Another type of solid-state tunable filter is the acousto-optic tunable filter (AOTF), based on the principles of the acousto-optic modulator. Compared with LCTFs, AOTFs enjoy a much faster tuning speed (microseconds versus milliseconds) and broader wavelength ranges. However, since they rely on the acousto-optic effect of sound waves to diffract and shift the frequency of light, imaging quality is comparatively poor, and the optical design requirements are more stringent. Indeed, LCTFs are capable of diffraction-limited imaging onto high-resolution imaging sensors. AOTFs have smaller apertures and have narrower angle-of-acceptance specifications compared with LCTFs that can have working aperture sizes up to 35mm and can be placed into positions where light rays travel through the filter at angles of over 7 degrees from the normal.[9][10]

See also[edit]


  1. ^ Beeckman, J; Neyts, K & Vanbrabant, P (2011). "Liquid-Crystal Photonic Applications". Optical Engineering. 50 (81202): 081202–081202–17. Bibcode:2011OptEn..50h1202B. doi:10.1117/1.3565046. hdl:1854/LU-1265564.
  2. ^ "Liquid Crystal Tunable Bandpass Filters". Retrieved 2022-04-01.
  3. ^ Peng, Yankun & Lu, Renfu. "An LCTF-Based Multispectral Imaging System for Estimation of Apple Fruit Firmness: Part II: Selection of Optimal Wavelengths and Development of Prediction Models". United States Department of Agriculture. Retrieved 2010-07-06.
  4. ^ Morris, H; Hoyt, C & Treado, P (1994). "Imaging Spectrometers for Fluorescence and Raman Microscopy: Acousto-Optic and Liquid Crystal Tunable Filters". Applied Spectroscopy. 48 (7): 857. Bibcode:1994ApSpe..48..857M. doi:10.1366/0003702944029820. S2CID 93578607. Retrieved 2010-07-06.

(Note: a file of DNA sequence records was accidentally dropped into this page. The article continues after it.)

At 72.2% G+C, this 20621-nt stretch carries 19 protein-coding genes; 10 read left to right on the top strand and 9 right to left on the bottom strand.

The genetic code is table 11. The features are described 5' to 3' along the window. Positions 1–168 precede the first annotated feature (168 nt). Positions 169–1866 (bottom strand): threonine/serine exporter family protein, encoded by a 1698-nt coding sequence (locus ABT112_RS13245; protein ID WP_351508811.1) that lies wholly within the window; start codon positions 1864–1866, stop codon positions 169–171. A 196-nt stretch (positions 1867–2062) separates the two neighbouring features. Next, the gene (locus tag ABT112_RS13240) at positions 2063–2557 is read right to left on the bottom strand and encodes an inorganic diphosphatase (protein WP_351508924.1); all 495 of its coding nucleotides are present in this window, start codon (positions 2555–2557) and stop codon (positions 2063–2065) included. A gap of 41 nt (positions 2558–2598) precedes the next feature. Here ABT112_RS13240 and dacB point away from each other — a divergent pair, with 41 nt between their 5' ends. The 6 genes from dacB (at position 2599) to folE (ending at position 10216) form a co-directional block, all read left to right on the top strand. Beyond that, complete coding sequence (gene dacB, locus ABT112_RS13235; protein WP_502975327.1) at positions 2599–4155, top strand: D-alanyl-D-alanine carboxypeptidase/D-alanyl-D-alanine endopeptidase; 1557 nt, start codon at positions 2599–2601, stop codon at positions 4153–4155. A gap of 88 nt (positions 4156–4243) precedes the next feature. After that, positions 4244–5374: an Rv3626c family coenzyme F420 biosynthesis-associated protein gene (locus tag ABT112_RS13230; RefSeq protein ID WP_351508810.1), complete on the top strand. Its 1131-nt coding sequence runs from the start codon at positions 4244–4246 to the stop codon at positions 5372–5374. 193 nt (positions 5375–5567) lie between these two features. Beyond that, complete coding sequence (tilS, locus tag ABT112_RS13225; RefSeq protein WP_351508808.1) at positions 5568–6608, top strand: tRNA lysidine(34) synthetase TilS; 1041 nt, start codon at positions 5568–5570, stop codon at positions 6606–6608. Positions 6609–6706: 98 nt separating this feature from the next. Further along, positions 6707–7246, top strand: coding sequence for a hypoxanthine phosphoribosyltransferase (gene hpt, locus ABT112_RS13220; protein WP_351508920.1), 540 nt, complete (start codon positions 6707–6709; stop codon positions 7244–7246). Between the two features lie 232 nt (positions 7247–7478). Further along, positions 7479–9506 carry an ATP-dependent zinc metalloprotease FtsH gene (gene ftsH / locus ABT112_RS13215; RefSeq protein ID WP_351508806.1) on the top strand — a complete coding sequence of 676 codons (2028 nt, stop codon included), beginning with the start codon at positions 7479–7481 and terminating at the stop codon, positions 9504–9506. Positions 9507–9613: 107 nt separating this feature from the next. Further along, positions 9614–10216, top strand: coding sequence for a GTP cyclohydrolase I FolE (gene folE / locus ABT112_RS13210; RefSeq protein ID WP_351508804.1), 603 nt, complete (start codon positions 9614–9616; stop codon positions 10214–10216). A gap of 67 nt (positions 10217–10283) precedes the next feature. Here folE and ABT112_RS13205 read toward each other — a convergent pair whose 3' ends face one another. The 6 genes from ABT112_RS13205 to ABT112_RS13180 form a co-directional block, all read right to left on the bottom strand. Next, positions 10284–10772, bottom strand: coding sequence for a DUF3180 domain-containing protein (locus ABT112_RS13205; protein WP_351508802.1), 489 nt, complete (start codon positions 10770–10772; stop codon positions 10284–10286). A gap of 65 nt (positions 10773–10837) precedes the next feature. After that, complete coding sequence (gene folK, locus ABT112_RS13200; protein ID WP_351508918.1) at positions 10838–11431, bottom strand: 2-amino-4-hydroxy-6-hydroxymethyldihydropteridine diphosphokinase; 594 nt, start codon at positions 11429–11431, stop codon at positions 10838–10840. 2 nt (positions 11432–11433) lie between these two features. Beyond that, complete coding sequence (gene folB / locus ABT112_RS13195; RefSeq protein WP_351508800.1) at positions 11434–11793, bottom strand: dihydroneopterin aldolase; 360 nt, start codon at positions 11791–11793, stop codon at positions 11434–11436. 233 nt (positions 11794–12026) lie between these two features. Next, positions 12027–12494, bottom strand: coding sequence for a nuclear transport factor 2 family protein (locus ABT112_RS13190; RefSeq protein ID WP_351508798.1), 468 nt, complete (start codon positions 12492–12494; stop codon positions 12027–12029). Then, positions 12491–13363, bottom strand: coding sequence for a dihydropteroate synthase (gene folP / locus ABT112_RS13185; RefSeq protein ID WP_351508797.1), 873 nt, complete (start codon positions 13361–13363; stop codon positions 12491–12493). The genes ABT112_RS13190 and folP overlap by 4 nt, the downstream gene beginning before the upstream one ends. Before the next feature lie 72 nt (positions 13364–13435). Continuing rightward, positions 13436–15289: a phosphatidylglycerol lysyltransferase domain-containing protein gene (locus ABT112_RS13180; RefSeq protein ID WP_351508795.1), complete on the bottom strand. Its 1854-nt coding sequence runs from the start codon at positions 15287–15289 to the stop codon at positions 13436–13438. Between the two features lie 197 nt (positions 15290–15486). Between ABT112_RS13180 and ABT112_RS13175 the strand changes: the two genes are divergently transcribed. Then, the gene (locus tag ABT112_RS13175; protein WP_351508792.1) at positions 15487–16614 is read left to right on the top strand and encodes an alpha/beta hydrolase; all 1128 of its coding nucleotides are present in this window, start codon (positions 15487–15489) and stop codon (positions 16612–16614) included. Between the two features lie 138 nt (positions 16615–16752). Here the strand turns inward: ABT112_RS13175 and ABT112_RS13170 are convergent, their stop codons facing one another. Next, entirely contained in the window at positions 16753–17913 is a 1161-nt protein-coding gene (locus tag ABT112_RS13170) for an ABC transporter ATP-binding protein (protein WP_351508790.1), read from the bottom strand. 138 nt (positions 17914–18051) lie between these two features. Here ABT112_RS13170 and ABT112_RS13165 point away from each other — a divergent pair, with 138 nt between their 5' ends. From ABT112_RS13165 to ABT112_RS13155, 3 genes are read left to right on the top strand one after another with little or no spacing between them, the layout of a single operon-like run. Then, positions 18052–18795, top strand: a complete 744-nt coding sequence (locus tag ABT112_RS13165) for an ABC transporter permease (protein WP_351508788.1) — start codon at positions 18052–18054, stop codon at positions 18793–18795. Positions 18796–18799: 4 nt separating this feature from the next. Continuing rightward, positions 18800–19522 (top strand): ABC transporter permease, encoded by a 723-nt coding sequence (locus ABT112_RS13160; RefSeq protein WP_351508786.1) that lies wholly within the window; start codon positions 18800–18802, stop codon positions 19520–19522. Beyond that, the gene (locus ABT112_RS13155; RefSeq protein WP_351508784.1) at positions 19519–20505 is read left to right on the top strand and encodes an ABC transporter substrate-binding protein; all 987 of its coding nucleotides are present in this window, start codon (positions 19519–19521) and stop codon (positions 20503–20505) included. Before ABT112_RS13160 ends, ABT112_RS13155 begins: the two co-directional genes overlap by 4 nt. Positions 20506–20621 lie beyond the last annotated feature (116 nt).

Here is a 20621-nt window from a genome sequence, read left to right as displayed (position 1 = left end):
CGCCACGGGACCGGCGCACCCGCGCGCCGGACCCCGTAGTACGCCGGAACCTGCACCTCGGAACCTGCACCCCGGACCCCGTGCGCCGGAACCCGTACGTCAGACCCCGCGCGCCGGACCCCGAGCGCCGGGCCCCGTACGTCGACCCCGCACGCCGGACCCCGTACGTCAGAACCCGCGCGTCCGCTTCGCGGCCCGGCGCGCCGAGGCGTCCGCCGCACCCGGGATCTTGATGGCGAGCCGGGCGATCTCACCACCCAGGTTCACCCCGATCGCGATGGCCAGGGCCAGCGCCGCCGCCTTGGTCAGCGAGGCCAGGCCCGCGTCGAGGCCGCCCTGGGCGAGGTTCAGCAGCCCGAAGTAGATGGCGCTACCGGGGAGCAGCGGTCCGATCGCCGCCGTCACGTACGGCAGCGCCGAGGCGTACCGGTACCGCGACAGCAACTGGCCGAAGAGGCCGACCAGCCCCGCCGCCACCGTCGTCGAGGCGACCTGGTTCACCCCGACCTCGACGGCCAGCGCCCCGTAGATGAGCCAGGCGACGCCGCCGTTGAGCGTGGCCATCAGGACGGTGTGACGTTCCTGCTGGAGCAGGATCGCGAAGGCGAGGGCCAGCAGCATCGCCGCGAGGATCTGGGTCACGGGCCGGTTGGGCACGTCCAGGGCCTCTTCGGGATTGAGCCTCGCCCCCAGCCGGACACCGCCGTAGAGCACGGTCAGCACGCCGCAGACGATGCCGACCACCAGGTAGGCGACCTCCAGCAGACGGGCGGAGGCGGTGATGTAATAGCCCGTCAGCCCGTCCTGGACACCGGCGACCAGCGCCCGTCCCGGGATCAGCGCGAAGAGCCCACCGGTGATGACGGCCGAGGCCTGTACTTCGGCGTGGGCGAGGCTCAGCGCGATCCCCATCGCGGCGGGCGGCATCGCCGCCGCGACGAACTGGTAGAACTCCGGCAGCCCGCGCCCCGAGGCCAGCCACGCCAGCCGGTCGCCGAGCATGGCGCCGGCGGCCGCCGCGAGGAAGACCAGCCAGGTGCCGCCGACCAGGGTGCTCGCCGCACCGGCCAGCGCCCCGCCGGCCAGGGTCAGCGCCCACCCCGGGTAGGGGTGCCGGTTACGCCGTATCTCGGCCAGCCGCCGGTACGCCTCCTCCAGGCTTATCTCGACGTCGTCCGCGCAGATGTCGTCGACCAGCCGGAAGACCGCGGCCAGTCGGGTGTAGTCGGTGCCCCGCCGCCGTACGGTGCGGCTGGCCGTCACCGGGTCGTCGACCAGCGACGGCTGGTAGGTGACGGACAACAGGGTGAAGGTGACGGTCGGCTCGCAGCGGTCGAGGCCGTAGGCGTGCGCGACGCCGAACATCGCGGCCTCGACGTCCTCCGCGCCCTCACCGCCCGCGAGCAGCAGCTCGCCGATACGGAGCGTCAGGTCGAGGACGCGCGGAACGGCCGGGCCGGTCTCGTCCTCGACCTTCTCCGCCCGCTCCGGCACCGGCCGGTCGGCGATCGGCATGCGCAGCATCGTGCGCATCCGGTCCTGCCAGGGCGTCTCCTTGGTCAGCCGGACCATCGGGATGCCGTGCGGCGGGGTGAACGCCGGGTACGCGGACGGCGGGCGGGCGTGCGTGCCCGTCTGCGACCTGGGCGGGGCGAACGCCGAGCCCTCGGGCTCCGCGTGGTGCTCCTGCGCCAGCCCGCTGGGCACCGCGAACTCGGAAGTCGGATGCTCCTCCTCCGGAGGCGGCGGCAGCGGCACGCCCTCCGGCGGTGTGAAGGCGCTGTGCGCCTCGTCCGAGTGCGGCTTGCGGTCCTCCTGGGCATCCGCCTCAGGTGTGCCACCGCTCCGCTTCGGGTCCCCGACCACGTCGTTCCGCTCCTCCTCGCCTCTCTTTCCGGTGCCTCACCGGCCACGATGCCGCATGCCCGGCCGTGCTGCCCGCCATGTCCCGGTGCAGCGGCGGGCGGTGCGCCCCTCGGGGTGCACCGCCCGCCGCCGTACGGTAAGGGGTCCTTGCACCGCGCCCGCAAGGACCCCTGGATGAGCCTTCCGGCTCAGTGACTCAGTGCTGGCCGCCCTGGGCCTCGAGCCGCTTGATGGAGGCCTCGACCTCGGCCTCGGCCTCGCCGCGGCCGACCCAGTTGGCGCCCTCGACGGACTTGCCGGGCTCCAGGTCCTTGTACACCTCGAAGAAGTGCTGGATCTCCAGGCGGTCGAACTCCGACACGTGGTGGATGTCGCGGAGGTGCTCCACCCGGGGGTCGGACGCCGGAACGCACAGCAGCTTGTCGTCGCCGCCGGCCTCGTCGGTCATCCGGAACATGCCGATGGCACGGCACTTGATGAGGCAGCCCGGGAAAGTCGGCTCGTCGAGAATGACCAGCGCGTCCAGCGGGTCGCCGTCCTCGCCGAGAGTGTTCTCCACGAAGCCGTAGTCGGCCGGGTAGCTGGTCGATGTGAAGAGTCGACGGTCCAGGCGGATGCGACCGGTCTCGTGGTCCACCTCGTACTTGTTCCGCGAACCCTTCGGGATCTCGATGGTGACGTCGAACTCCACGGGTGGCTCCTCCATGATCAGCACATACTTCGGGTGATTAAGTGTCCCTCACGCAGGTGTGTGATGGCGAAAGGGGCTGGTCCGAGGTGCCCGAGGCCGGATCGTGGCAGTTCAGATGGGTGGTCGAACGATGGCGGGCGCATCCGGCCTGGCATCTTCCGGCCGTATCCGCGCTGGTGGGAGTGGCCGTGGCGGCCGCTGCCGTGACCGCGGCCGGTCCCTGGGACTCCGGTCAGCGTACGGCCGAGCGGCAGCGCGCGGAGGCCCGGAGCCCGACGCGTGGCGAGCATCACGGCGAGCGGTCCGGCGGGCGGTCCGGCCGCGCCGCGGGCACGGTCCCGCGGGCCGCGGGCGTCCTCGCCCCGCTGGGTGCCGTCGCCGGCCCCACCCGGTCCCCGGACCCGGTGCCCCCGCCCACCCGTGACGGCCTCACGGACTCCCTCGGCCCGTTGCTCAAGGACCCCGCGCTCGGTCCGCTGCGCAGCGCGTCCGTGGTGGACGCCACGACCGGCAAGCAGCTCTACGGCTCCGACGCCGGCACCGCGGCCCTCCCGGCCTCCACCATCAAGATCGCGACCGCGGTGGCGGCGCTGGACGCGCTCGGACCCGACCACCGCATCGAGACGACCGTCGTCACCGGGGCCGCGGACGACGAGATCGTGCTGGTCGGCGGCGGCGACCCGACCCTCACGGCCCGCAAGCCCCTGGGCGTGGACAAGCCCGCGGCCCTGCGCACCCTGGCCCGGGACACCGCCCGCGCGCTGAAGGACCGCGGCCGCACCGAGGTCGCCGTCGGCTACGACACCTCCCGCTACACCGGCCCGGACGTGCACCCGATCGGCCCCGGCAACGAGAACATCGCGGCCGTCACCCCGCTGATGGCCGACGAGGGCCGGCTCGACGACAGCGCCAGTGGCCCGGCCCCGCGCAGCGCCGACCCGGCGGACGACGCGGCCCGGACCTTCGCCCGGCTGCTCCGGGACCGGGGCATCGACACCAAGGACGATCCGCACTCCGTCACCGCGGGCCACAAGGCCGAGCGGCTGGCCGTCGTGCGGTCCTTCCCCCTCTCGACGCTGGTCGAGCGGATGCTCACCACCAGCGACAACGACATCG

5. ^ a b Yasuhiro, Shoji; Takashi, Yoshikawa; Yuji, Sakamoto; Yukihiro, Takahashi & Kazuya, Yoshida (2009). "Development of a Multi-Spectrum Imager for the S-520 Sounding Rocket". Transactions of Space Technology Japan. 7: Tn_7–Tn_12. Bibcode:2009TrSpT...7..Tn7S. doi:10.2322/tstj.7.Tn_7. Retrieved 2010-07-06.[dead link]
  6. ^ Jerkatis, Kanneth (2006). "The AEOS Spectral Imaging System" (PDF). The Advanced Maui Optical and Space Surveillance Technologies Conference: E21. Bibcode:2006amos.confE..21J. Retrieved 2013-05-30.
  7. ^ Michael P. Doherty; Susan M. Motil; John H. Snead & Diane C. Malarik. "Microscope-Based Fluid Physics Experiments in the Fluids and Combustion Facility on ISS" (PDF). NASA/TM—2000-210248. Archived from the original (PDF) on October 14, 2006. Retrieved 2010-07-06.
  8. ^ Richard M. Levenson; David T. Lynch; Hisataka Kobayashi; Joseph M. Backer; Marina V. Backer. "Multiplexing with Multispectral Imaging: From Mice to Microscopy" (PDF). ILAR Journal partially supported by a Bioengineering Re- search Grant (1RO1 CA108468-01) and by the SBIR mechanism (1R44 CA88684), both through the National Institutes of Health. Archived from the original (PDF) on July 18, 2011. Retrieved 2010-07-06.
  9. ^ Dimitra N. Stratis; Kristine L. Eland; J. Chance Carter; Samuel J. Tomlinson & S. Michael Angel (2001). "Comparison of Acousto-optic and Liquid Crystal Tunable Filters for Laser-Induced Breakdown Spectroscopy". Applied Spectroscopy. 55 (8): 999. Bibcode:2001ApSpe..55..999S. doi:10.1366/0003702011953144. S2CID 56118629. Retrieved 2010-07-06.
  10. ^ Gebhart, Steven C.; Stokes, David L.; Vo-Dinh, Tuan; Mahadevan-Jansen, Anita (2005). Bearman, Gregory H; Mahadevan-Jansen, Anita; Levenson, Richard M (eds.). "Instrumentation considerations in spectral imaging for tissue demarcation: comparing three methods of spectral resolution". Proceedings of SPIE. Spectral Imaging: Instrumentation, Applications, and Analysis III. 5694: 41. Bibcode:2005SPIE.5694...41G. doi:10.1117/12.611351. S2CID 120372420.